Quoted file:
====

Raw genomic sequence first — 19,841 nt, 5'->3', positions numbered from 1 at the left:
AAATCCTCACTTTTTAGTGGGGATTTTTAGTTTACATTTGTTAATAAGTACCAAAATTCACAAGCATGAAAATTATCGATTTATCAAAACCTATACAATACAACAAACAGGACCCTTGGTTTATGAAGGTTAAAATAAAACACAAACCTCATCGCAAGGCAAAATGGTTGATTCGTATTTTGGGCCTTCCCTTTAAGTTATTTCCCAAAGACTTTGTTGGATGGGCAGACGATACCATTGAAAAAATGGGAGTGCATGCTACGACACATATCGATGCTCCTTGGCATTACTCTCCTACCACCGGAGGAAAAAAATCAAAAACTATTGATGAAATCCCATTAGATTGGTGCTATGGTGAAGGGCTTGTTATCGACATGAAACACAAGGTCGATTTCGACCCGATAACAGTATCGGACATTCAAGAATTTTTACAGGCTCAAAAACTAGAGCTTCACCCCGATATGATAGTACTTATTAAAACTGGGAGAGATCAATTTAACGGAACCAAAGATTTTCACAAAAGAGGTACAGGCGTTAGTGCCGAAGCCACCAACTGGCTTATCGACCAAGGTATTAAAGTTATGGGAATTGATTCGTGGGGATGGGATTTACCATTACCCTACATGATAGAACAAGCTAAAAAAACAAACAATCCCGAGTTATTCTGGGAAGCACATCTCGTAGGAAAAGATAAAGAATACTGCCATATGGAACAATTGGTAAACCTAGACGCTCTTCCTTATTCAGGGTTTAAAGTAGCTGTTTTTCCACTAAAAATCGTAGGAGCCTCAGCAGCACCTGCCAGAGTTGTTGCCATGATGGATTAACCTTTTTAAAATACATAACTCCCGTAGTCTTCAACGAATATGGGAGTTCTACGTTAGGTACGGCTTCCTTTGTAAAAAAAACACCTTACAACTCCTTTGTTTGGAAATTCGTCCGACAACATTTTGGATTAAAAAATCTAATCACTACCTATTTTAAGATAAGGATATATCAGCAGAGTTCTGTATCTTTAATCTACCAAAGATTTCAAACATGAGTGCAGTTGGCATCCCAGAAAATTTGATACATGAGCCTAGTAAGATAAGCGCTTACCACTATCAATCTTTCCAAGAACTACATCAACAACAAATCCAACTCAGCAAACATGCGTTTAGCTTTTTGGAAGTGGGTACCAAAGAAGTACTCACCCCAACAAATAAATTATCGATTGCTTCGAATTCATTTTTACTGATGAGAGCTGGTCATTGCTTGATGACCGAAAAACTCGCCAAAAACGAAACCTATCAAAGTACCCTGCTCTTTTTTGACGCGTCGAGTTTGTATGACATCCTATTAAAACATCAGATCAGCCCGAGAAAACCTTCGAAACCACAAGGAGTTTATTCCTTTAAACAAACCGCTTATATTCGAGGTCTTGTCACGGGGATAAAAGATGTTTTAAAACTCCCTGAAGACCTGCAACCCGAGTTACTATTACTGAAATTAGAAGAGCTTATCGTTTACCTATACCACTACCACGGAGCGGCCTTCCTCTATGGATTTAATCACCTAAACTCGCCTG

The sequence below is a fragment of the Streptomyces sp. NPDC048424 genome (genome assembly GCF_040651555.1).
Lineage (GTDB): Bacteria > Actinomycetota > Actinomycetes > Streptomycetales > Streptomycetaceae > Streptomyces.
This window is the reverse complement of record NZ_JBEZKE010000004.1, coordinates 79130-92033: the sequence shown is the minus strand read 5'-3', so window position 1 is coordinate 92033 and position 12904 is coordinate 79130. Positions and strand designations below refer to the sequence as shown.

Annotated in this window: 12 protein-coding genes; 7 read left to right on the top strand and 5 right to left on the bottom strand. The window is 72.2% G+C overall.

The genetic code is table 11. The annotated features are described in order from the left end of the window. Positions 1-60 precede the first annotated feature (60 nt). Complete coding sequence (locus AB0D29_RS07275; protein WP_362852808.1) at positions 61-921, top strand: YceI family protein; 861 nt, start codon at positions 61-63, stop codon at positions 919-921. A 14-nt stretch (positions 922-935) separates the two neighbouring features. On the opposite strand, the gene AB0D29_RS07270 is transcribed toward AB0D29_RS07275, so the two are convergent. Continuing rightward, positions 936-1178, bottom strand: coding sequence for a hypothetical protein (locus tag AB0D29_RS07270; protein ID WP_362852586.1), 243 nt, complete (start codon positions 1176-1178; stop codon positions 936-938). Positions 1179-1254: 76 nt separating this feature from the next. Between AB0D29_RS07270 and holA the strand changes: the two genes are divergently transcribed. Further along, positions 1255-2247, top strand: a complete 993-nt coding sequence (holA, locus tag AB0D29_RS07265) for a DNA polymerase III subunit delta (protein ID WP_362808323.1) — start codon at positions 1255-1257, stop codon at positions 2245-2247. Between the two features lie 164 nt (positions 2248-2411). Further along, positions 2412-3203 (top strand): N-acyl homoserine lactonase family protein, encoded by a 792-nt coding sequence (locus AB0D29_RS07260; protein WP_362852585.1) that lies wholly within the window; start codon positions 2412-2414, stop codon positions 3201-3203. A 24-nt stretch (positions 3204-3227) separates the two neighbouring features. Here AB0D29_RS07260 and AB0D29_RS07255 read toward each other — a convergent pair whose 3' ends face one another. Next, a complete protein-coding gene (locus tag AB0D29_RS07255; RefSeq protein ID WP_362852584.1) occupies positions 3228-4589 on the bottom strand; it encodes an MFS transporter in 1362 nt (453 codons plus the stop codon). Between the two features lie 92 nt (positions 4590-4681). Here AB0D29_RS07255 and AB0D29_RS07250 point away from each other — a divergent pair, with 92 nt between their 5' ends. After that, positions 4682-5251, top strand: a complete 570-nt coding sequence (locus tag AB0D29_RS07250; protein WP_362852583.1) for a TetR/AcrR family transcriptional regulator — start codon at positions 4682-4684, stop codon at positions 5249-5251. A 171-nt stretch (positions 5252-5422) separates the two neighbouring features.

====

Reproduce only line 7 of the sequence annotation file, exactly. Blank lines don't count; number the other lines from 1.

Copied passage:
The genetic code is table 11. The annotated features are described in order from the left end of the window. Positions 1-60 precede the first annotated feature (60 nt). Complete coding sequence (locus AB0D29_RS07275; protein WP_362852808.1) at positions 61-921, top strand: YceI family protein; 861 nt, start codon at positions 61-63, stop codon at positions 919-921. A 14-nt stretch (positions 922-935) separates the two neighbouring features. On the opposite strand, the gene AB0D29_RS07270 is transcribed toward AB0D29_RS07275, so the two are convergent. Continuing rightward, positions 936-1178, bottom strand: coding sequence for a hypothetical protein (locus tag AB0D29_RS07270; protein ID WP_362852586.1), 243 nt, complete (start codon positions 1176-1178; stop codon positions 936-938). Positions 1179-1254: 76 nt separating this feature from the next. Between AB0D29_RS07270 and holA the strand changes: the two genes are divergently transcribed. Further along, positions 1255-2247, top strand: a complete 993-nt coding sequence (holA, locus tag AB0D29_RS07265) for a DNA polymerase III subunit delta (protein ID WP_362808323.1) — start codon at positions 1255-1257, stop codon at positions 2245-2247. Between the two features lie 164 nt (positions 2248-2411). Further along, positions 2412-3203 (top strand): N-acyl homoserine lactonase family protein, encoded by a 792-nt coding sequence (locus AB0D29_RS07260; protein WP_362852585.1) that lies wholly within the window; start codon positions 2412-2414, stop codon positions 3201-3203. A 24-nt stretch (positions 3204-3227) separates the two neighbouring features. Here AB0D29_RS07260 and AB0D29_RS07255 read toward each other — a convergent pair whose 3' ends face one another. Next, a complete protein-coding gene (locus tag AB0D29_RS07255; RefSeq protein ID WP_362852584.1) occupies positions 3228-4589 on the bottom strand; it encodes an MFS transporter in 1362 nt (453 codons plus the stop codon). Between the two features lie 92 nt (positions 4590-4681). Here AB0D29_RS07255 and AB0D29_RS07250 point away from each other — a divergent pair, with 92 nt between their 5' ends. After that, positions 4682-5251, top strand: a complete 570-nt coding sequence (locus tag AB0D29_RS07250; protein WP_362852583.1) for a TetR/AcrR family transcriptional regulator — start codon at positions 4682-4684, stop codon at positions 5249-5251. A 171-nt stretch (positions 5252-5422) separates the two neighbouring features.